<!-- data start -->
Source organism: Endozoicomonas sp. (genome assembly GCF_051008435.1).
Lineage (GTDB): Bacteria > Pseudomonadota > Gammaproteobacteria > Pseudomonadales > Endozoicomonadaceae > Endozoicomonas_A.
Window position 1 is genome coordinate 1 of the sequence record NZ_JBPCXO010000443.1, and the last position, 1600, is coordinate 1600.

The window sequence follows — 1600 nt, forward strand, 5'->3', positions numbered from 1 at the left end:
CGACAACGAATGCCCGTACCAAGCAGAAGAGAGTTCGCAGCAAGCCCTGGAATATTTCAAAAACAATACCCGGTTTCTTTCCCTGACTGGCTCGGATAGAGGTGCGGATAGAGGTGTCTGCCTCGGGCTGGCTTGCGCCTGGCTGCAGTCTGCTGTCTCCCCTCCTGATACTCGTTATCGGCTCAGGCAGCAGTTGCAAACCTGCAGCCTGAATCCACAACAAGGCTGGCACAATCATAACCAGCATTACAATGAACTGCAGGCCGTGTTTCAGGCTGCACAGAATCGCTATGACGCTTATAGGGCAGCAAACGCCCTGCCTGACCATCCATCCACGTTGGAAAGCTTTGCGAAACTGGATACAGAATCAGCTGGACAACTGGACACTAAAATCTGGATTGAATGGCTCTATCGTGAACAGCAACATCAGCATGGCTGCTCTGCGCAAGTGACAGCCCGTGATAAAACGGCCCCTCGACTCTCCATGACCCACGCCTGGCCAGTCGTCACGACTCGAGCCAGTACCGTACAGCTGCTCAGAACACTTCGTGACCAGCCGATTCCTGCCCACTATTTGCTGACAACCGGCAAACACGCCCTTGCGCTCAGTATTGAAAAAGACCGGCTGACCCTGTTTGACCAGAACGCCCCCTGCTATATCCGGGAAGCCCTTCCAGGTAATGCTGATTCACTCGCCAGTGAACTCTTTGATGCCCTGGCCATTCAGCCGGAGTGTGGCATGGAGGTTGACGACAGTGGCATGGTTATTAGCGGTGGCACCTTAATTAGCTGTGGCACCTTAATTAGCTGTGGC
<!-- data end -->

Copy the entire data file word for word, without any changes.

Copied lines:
Source organism: Endozoicomonas sp. (genome assembly GCF_051008435.1).
Lineage (GTDB): Bacteria > Pseudomonadota > Gammaproteobacteria > Pseudomonadales > Endozoicomonadaceae > Endozoicomonas_A.
Window position 1 is genome coordinate 1 of the sequence record NZ_JBPCXO010000443.1, and the last position, 1600, is coordinate 1600.

The window sequence follows — 1600 nt, forward strand, 5'->3', positions numbered from 1 at the left end:
CGACAACGAATGCCCGTACCAAGCAGAAGAGAGTTCGCAGCAAGCCCTGGAATATTTCAAAAACAATACCCGGTTTCTTTCCCTGACTGGCTCGGATAGAGGTGCGGATAGAGGTGTCTGCCTCGGGCTGGCTTGCGCCTGGCTGCAGTCTGCTGTCTCCCCTCCTGATACTCGTTATCGGCTCAGGCAGCAGTTGCAAACCTGCAGCCTGAATCCACAACAAGGCTGGCACAATCATAACCAGCATTACAATGAACTGCAGGCCGTGTTTCAGGCTGCACAGAATCGCTATGACGCTTATAGGGCAGCAAACGCCCTGCCTGACCATCCATCCACGTTGGAAAGCTTTGCGAAACTGGATACAGAATCAGCTGGACAACTGGACACTAAAATCTGGATTGAATGGCTCTATCGTGAACAGCAACATCAGCATGGCTGCTCTGCGCAAGTGACAGCCCGTGATAAAACGGCCCCTCGACTCTCCATGACCCACGCCTGGCCAGTCGTCACGACTCGAGCCAGTACCGTACAGCTGCTCAGAACACTTCGTGACCAGCCGATTCCTGCCCACTATTTGCTGACAACCGGCAAACACGCCCTTGCGCTCAGTATTGAAAAAGACCGGCTGACCCTGTTTGACCAGAACGCCCCCTGCTATATCCGGGAAGCCCTTCCAGGTAATGCTGATTCACTCGCCAGTGAACTCTTTGATGCCCTGGCCATTCAGCCGGAGTGTGGCATGGAGGTTGACGACAGTGGCATGGTTATTAGCGGTGGCACCTTAATTAGCTGTGGCACCTTAATTAGCTGTGGC